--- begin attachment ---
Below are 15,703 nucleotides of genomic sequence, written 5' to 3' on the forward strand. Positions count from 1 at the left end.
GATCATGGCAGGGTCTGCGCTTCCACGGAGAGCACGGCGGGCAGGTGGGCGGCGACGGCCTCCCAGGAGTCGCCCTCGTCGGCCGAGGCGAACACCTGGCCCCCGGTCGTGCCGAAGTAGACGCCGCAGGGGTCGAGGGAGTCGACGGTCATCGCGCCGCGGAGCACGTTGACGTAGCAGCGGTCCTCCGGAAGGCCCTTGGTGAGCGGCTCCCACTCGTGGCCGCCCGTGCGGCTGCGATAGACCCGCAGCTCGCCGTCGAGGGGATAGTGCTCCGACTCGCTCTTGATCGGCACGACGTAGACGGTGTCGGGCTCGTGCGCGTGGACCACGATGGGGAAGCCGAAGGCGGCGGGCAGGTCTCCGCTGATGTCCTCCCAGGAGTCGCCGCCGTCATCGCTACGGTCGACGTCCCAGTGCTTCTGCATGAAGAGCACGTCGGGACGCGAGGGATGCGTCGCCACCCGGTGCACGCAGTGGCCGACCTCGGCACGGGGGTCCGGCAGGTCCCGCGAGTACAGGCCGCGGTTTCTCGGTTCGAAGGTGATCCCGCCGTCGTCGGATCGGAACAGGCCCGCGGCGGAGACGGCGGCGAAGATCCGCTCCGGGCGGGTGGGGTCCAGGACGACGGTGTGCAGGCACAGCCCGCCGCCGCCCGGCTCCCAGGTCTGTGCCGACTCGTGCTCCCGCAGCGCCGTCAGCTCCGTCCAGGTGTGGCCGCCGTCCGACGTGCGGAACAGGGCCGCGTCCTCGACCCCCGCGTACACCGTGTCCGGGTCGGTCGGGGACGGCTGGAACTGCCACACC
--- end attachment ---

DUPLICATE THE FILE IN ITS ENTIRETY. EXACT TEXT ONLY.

Below are 15,703 nucleotides of genomic sequence, written 5' to 3' on the forward strand. Positions count from 1 at the left end.
GATCATGGCAGGGTCTGCGCTTCCACGGAGAGCACGGCGGGCAGGTGGGCGGCGACGGCCTCCCAGGAGTCGCCCTCGTCGGCCGAGGCGAACACCTGGCCCCCGGTCGTGCCGAAGTAGACGCCGCAGGGGTCGAGGGAGTCGACGGTCATCGCGCCGCGGAGCACGTTGACGTAGCAGCGGTCCTCCGGAAGGCCCTTGGTGAGCGGCTCCCACTCGTGGCCGCCCGTGCGGCTGCGATAGACCCGCAGCTCGCCGTCGAGGGGATAGTGCTCCGACTCGCTCTTGATCGGCACGACGTAGACGGTGTCGGGCTCGTGCGCGTGGACCACGATGGGGAAGCCGAAGGCGGCGGGCAGGTCTCCGCTGATGTCCTCCCAGGAGTCGCCGCCGTCATCGCTACGGTCGACGTCCCAGTGCTTCTGCATGAAGAGCACGTCGGGACGCGAGGGATGCGTCGCCACCCGGTGCACGCAGTGGCCGACCTCGGCACGGGGGTCCGGCAGGTCCCGCGAGTACAGGCCGCGGTTTCTCGGTTCGAAGGTGATCCCGCCGTCGTCGGATCGGAACAGGCCCGCGGCGGAGACGGCGGCGAAGATCCGCTCCGGGCGGGTGGGGTCCAGGACGACGGTGTGCAGGCACAGCCCGCCGCCGCCCGGCTCCCAGGTCTGTGCCGACTCGTGCTCCCGCAGCGCCGTCAGCTCCGTCCAGGTGTGGCCGCCGTCCGACGTGCGGAACAGGGCCGCGTCCTCGACCCCCGCGTACACCGTGTCCGGGTCGGTCGGGGACGGCTGGAACTGCCACACC